feeding the poor

Food for Life in Vrindavan

India has the largest number of poor children in Asia, with 80% of its 400 million youth severely deprived. In India, 60% of all children are classed as absolutely poor. Almost half of all children under the age of 5 are malnourished. Even as India continues to record impressive growth rates, poverty remains widespread and disparities deeply entrenched. The country is ranked 119th as per the 2010 Global Human Development Report, and according to the new poverty estimates, 37.2% of the national population and 41.8% of the rural population lives below the poverty line, states a report from the United Nations Development Programme for India. India’s Poverty Profile: At a Glance 37% of the population lives below the national poverty line. 41.8% of the rural population lives below the poverty line. 80% of the rural poor belong to the marginalised caste and tribal communities. More than 90% of the overall workforce is employed in the informal economy 96% of the women work in the informal economy 254 women per 100,000 births die due to maternity-related causes One non-governmental organisation is striving to do something about this disparity. Since 1990, Food for Life Vrindavan (an affiliate of Food for Life Global) has served over 5 million healthy vegetarian meals to the poorest children in India, along with a variety of other services including, free medical care from their own hospital, social development, vocational training, adult education, social entrepreneurship, women empowerment, legal assistance, martial arts, classical dance training for girls, tree planting, water well creation, and full educational services up to year 12 for over 1500 children at their four Sandipani Muni schools for the poor. HOW TO HELP [youtube]http://www.youtube.com/watch?v=f2rHwU0cmGg&feature=player_embedded[/youtube]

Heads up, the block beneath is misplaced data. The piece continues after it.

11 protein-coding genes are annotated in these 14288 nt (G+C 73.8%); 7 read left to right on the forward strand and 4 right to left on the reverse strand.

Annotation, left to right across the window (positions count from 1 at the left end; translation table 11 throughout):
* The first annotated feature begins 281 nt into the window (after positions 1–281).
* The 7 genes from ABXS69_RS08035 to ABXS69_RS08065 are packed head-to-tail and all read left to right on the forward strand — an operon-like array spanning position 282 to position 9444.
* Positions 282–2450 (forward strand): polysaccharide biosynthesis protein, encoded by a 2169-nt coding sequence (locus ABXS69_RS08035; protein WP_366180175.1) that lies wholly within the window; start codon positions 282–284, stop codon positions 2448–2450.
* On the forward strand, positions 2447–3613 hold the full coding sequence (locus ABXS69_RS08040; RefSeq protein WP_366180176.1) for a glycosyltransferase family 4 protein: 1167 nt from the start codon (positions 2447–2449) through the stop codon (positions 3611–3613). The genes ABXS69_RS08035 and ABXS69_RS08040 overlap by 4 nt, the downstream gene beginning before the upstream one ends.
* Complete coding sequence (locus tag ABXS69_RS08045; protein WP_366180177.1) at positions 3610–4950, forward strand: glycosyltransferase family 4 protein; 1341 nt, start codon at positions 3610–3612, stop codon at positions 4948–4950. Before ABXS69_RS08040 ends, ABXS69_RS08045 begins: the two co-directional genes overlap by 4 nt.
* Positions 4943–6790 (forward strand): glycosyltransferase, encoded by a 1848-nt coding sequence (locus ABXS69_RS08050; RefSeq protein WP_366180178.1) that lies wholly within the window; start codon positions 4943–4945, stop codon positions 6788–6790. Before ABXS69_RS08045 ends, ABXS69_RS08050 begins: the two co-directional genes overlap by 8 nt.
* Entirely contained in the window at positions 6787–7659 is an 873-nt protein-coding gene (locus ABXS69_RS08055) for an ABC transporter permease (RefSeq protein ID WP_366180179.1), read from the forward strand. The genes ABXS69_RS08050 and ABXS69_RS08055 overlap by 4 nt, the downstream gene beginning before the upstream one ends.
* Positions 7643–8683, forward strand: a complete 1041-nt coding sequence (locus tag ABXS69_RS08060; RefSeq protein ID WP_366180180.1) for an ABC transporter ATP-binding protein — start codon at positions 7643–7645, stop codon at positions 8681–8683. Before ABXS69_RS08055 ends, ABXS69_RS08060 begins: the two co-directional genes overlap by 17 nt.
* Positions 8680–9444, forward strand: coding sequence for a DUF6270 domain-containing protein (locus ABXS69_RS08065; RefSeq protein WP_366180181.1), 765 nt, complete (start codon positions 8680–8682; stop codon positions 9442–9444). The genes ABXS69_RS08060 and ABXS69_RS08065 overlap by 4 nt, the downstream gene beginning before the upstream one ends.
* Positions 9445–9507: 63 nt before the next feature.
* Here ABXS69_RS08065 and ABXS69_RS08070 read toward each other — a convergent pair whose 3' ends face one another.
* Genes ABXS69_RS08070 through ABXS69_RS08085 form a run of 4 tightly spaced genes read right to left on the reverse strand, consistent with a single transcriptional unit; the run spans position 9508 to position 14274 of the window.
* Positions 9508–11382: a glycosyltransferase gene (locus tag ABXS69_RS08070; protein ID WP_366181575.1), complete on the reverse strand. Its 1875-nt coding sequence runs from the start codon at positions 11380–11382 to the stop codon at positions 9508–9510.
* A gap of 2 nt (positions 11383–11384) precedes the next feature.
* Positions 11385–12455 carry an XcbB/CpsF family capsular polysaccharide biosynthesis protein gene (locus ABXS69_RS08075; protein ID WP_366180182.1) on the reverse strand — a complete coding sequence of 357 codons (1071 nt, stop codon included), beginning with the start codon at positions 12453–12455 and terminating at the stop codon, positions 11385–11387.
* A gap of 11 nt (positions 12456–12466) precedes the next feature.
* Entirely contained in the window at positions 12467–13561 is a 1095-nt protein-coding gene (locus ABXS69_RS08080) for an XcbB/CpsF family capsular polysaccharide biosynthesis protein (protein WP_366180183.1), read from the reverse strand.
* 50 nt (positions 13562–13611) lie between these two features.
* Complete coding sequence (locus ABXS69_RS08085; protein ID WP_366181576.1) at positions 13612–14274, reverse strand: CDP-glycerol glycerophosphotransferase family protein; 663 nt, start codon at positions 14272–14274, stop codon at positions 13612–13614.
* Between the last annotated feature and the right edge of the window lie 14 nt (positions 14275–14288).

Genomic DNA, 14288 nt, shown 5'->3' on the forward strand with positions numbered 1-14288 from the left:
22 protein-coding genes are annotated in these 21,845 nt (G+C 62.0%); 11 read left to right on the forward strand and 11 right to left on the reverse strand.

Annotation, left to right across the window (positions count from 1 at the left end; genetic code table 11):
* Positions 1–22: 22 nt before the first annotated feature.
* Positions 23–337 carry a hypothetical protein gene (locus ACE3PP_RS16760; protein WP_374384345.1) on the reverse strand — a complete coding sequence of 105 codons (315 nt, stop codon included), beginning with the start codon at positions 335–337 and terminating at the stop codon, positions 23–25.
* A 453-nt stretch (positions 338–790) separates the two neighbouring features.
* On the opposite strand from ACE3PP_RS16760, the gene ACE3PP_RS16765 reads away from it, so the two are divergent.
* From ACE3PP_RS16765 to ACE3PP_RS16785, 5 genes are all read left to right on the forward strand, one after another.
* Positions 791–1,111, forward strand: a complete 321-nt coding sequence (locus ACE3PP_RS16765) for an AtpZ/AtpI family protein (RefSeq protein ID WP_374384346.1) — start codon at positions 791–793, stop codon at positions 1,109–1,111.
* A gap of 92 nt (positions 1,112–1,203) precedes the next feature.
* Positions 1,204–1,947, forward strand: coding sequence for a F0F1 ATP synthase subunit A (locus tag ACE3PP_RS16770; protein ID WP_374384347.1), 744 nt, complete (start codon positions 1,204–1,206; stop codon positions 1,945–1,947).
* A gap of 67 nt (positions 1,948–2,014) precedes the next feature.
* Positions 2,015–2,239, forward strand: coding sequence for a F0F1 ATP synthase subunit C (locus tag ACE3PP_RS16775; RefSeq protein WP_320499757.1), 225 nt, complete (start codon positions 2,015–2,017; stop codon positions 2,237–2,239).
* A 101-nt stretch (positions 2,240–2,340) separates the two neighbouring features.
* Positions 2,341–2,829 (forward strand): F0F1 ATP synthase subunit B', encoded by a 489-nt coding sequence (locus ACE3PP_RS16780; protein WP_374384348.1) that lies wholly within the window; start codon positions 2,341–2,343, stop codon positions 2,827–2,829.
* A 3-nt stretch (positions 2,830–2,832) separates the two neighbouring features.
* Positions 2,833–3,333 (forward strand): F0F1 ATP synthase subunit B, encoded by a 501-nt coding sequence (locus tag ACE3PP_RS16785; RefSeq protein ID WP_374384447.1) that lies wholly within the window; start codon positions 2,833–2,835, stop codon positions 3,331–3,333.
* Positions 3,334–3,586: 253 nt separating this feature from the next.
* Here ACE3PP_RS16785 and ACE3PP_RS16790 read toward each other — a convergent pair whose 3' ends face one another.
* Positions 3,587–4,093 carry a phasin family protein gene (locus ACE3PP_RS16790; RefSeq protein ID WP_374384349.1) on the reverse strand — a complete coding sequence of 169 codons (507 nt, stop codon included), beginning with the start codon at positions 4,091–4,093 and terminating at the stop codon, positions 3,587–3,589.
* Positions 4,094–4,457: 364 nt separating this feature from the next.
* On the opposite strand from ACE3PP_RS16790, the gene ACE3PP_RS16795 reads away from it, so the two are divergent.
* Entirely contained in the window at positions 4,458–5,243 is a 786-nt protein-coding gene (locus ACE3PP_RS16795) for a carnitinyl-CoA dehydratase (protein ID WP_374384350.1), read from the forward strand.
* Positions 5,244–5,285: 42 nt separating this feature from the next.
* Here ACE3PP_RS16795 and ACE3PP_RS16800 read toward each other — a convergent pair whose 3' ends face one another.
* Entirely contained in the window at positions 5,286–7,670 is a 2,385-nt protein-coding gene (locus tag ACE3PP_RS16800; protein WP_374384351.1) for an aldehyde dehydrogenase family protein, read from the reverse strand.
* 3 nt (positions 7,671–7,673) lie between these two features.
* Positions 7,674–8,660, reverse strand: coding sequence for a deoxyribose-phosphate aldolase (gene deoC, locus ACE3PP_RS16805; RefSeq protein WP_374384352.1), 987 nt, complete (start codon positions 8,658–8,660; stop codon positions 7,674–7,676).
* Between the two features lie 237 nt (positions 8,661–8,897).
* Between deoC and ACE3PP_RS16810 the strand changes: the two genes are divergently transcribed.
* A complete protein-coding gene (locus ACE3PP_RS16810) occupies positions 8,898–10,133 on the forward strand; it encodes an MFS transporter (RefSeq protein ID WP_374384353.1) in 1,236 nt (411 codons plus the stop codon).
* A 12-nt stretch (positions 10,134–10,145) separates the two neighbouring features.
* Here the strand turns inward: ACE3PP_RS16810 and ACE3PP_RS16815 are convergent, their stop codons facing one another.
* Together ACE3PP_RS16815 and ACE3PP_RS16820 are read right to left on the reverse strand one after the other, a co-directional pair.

ISKCON Food Relief – simply the best in quality and quantity

Food for Life Global affiliate, ISKCON Food Relief Foundation has set the standard for quality nutritious lunches for school children. The organisation continues to expand its popular lunch service all throughout India. The fact that the non-profit can maintain such a high standard of quality, while serving over 250,000 meals daily is astonishing to say the least. THE SETTING Hunger and illiteracy are two of India’s most widespread and pressing problems. Although public schooling is offered free of cost to children aged 6–14, poverty bars the underprivileged from taking advantage. Typically hailing from slums and tribal areas, such children must either go hungry at school or resort to begging and child labor. In 2004, the Government of Maharashtra appointed Midday Meal to provide nutritional support for primary school children. The initiative aims to break the hunger cycle by providing impoverished families the incentive to keep their children in school—and off the streets. Midday Meal is a non-profit strategic program run for the benefit of all hungry students without consideration of caste, religion, or gender. For most children, it is their only complete meal of the day. THE IMPACT Numerous studies have demonstrated that there is a direct correlation between these lunch programs and increased student enrollment, attendance, attention spans, and exam scores. Other benefits include reductions in skin infection, anemia, and marked improvements in body mass index. STATE OF THE ART PROCESS Midday Meal’s four ISO-certified, custom-built kitchens mass-produce meals which are hygienic, nutritious, tasty, and cost-effective. To feed one student costs only ten cents per day, or $20.35 per school year. Midday Meal’s logistical infrastructure is a marvel of engineering ingenuity. Its unique solutions include: automated conveyor belt steam-jacketed cauldrons (660 lb. capacity) tamper-proof stainless steel containers computerized recipes flight-kitchen grade ventilation and drainage rack-fitted delivery vehicles 4 kitchens + 55 cooks + 69 vans + […]